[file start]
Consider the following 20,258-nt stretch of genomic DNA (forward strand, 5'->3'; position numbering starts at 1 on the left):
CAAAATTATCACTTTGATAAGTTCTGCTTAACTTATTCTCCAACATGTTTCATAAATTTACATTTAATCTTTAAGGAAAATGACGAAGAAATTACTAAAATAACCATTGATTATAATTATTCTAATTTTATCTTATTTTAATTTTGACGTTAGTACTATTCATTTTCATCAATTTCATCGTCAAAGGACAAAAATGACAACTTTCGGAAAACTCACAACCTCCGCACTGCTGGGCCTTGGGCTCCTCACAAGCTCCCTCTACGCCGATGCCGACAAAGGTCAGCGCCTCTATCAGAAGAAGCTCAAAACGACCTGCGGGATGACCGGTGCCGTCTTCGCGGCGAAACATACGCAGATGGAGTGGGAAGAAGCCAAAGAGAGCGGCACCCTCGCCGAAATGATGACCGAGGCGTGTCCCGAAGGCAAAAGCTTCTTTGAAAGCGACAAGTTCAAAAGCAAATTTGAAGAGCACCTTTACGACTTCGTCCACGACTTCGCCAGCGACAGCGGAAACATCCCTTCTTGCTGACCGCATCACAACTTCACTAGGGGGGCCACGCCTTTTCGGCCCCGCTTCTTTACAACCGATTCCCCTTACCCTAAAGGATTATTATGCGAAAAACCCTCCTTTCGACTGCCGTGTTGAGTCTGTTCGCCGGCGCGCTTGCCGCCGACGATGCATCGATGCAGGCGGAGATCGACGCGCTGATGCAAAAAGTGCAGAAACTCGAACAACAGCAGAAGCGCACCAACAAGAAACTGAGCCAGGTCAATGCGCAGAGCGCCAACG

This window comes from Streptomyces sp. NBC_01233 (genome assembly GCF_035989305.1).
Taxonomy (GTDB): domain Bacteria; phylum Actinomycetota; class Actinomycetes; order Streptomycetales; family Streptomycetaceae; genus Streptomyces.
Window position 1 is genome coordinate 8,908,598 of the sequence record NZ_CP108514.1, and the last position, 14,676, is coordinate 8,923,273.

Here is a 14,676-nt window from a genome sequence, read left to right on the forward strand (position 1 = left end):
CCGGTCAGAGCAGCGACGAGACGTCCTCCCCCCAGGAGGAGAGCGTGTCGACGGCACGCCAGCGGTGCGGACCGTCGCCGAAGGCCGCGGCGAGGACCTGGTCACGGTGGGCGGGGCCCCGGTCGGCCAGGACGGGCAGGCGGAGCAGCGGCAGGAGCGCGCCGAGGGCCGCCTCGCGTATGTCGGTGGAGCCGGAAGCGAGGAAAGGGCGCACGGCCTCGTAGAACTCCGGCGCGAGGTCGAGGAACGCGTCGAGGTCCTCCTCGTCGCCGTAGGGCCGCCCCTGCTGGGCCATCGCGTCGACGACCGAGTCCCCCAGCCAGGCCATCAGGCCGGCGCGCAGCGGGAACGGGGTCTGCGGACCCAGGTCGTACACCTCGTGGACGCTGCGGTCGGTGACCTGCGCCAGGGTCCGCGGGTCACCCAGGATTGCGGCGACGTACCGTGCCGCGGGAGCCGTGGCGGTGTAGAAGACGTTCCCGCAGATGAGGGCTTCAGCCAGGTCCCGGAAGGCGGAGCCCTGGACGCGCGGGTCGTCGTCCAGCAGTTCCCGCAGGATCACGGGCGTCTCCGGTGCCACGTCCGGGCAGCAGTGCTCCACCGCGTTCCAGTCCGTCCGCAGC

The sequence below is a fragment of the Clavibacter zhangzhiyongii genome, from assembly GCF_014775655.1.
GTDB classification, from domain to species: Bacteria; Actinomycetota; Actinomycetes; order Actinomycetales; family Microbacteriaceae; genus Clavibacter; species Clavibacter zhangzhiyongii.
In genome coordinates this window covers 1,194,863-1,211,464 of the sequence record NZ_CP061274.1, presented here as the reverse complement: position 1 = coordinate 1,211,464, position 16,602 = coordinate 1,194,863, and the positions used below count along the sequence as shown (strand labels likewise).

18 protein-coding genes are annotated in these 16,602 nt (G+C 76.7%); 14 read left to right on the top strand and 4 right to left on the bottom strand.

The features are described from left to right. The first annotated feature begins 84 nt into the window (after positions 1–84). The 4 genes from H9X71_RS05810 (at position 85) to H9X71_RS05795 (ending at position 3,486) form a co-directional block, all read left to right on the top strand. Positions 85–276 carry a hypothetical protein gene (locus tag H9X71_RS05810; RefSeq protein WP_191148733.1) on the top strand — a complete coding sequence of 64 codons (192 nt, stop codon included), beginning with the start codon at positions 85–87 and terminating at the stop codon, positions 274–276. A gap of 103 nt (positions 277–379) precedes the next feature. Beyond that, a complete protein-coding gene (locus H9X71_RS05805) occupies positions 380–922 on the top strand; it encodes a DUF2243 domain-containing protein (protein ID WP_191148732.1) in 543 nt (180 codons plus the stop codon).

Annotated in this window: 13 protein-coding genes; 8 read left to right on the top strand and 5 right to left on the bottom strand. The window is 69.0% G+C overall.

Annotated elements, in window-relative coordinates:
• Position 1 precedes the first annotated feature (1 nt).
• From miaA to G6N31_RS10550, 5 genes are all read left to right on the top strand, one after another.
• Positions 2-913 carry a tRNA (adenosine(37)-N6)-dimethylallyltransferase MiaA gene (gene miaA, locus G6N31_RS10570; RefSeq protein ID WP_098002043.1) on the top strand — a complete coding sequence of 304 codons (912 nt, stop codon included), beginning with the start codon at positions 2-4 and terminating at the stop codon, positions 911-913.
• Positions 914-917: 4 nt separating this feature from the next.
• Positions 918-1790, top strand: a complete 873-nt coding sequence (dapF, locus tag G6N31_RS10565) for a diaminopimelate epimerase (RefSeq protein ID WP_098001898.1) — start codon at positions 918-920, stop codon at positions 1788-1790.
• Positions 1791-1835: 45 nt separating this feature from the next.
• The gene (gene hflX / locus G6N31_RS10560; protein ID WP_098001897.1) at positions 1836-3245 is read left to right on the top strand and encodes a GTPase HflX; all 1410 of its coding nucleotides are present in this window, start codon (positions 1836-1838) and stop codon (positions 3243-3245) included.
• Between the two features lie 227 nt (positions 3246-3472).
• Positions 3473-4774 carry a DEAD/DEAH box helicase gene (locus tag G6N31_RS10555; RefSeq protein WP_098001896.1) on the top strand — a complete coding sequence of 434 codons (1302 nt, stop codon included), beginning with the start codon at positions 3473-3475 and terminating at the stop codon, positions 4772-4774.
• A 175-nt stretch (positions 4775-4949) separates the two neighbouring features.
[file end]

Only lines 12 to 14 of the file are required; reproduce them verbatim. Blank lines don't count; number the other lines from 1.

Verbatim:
The features are described from left to right. The first annotated feature begins 84 nt into the window (after positions 1–84). The 4 genes from H9X71_RS05810 (at position 85) to H9X71_RS05795 (ending at position 3,486) form a co-directional block, all read left to right on the top strand. Positions 85–276 carry a hypothetical protein gene (locus tag H9X71_RS05810; RefSeq protein WP_191148733.1) on the top strand — a complete coding sequence of 64 codons (192 nt, stop codon included), beginning with the start codon at positions 85–87 and terminating at the stop codon, positions 274–276. A gap of 103 nt (positions 277–379) precedes the next feature. Beyond that, a complete protein-coding gene (locus H9X71_RS05805) occupies positions 380–922 on the top strand; it encodes a DUF2243 domain-containing protein (protein ID WP_191148732.1) in 543 nt (180 codons plus the stop codon).

Annotated in this window: 13 protein-coding genes; 8 read left to right on the top strand and 5 right to left on the bottom strand. The window is 69.0% G+C overall.

Annotated elements, in window-relative coordinates: